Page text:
Charles Dickens vs. Melissa Bank - A Common Link?

Essay by Prue750High School, 12th gradeA, December 2006

download word file, 2 pages 0.0

All great writers must start somewhere. With Charles Dickens it was working in a blacking factory and not much later, becoming a law office clerk. With Melissa Bank, and the little we know of her, the earliest thing we can determine from her is that her higher education was at Cornell University. However, I'm sure these two authors have a common link somewhere, right?

Charles Dickens, being a renowned author throughout the world, is an easy subject to write a bio on. He grew up in a city outside of London, where his father worked as a clerk in a navy pay office. Though he was well paid, Dickens' father often wound up with financial troubles. Due to this, the Dickens family was forced to move into the Marshalea debtor's prison. After this time, Charles' life began to pick up and he started attending Wellington House Academy in London.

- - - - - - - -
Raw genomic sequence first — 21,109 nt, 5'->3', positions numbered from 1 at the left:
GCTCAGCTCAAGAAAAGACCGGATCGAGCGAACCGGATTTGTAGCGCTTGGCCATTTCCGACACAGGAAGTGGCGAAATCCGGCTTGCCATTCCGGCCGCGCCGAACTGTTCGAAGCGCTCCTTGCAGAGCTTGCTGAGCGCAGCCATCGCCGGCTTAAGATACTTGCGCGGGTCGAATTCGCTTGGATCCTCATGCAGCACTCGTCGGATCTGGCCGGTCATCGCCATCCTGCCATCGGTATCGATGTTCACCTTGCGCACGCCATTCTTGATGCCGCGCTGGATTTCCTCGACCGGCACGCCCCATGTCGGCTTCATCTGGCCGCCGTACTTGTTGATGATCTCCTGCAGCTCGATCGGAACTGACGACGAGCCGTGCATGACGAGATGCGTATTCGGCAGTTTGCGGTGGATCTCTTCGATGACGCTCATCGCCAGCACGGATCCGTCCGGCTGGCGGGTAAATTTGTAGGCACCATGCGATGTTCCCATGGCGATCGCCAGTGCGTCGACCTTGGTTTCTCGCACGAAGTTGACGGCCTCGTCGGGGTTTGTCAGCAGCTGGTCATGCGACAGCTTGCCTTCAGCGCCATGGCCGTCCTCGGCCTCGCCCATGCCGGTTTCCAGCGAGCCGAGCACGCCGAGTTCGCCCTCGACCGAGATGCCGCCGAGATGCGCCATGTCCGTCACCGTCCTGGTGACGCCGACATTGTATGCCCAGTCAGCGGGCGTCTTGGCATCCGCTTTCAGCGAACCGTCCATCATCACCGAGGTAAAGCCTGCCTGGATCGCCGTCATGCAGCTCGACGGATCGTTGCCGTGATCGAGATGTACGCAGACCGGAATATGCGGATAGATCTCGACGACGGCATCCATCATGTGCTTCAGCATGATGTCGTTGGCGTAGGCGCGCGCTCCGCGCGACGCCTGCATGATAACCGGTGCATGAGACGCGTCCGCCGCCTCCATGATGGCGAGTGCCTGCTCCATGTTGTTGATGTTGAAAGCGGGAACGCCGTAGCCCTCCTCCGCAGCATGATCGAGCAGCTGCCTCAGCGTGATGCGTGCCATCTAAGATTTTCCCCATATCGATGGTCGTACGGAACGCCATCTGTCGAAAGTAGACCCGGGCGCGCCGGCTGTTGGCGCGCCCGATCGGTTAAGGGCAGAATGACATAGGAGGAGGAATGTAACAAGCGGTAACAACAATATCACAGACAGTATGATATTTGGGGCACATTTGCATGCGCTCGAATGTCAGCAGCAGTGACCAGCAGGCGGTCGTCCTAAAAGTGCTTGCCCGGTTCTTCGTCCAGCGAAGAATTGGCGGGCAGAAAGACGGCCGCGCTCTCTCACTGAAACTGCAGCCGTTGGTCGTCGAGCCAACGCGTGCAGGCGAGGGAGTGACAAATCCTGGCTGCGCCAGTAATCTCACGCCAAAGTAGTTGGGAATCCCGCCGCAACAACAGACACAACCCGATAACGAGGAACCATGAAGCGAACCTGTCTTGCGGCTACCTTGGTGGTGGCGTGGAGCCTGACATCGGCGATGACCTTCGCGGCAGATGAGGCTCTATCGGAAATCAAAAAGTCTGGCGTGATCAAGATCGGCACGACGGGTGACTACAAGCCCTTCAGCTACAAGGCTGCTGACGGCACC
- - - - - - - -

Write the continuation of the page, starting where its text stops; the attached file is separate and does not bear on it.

He then moved to Mr. Dawson's school in 1827 and soon after began working as a law office clerk and a shorthand reporter at Doctor's Commons. These jobs soon led to others including being a writer for five different newspapers, a magazine and an editor for Bentley's Miscellany and the London Daily News. The experience of being a journalist left Dickens' with the ability to define characters through their own words. In 1833 he began to write short stories and essays, which were to appear in periodicals. Charles began writing novels just about every two years, most of which only appeared in monthly installments in the local papers. His books were based around his life experiences including his experience of working in a factory, the French Revolution and the "underworld" of London.

A newcomer to the writing world, Melissa Bank does not have much under her belt, per say.